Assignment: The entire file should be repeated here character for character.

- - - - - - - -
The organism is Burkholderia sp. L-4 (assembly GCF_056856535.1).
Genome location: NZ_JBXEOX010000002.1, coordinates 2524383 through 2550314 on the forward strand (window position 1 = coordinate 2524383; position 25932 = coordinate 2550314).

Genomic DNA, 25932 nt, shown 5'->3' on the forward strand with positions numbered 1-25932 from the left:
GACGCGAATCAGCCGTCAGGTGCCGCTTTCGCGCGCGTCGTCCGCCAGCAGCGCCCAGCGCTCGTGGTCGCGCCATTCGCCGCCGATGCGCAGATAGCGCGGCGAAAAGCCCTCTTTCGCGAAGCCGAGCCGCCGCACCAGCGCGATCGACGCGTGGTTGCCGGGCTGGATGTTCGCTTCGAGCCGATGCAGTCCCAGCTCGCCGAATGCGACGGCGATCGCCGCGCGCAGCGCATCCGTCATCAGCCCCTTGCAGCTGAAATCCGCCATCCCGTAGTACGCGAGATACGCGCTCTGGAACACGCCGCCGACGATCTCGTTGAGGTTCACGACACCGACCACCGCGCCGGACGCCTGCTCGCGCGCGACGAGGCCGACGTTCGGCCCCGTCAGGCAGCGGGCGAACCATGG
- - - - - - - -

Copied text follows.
The organism is Burkholderia sp. L-4 (assembly GCF_056856535.1).
Genome location: NZ_JBXEOX010000002.1, coordinates 2524383 through 2550314 on the forward strand (window position 1 = coordinate 2524383; position 25932 = coordinate 2550314).

Genomic DNA, 25932 nt, shown 5'->3' on the forward strand with positions numbered 1-25932 from the left:
GACGCGAATCAGCCGTCAGGTGCCGCTTTCGCGCGCGTCGTCCGCCAGCAGCGCCCAGCGCTCGTGGTCGCGCCATTCGCCGCCGATGCGCAGATAGCGCGGCGAAAAGCCCTCTTTCGCGAAGCCGAGCCGCCGCACCAGCGCGATCGACGCGTGGTTGCCGGGCTGGATGTTCGCTTCGAGCCGATGCAGTCCCAGCTCGCCGAATGCGACGGCGATCGCCGCGCGCAGCGCATCCGTCATCAGCCCCTTGCAGCTGAAATCCGCCATCCCGTAGTACGCGAGATACGCGCTCTGGAACACGCCGCCGACGATCTCGTTGAGGTTCACGACACCGACCACCGCGCCGGACGCCTGCTCGCGCGCGACGAGGCCGACGTTCGGCCCCGTCAGGCAGCGGGCGAACCATGG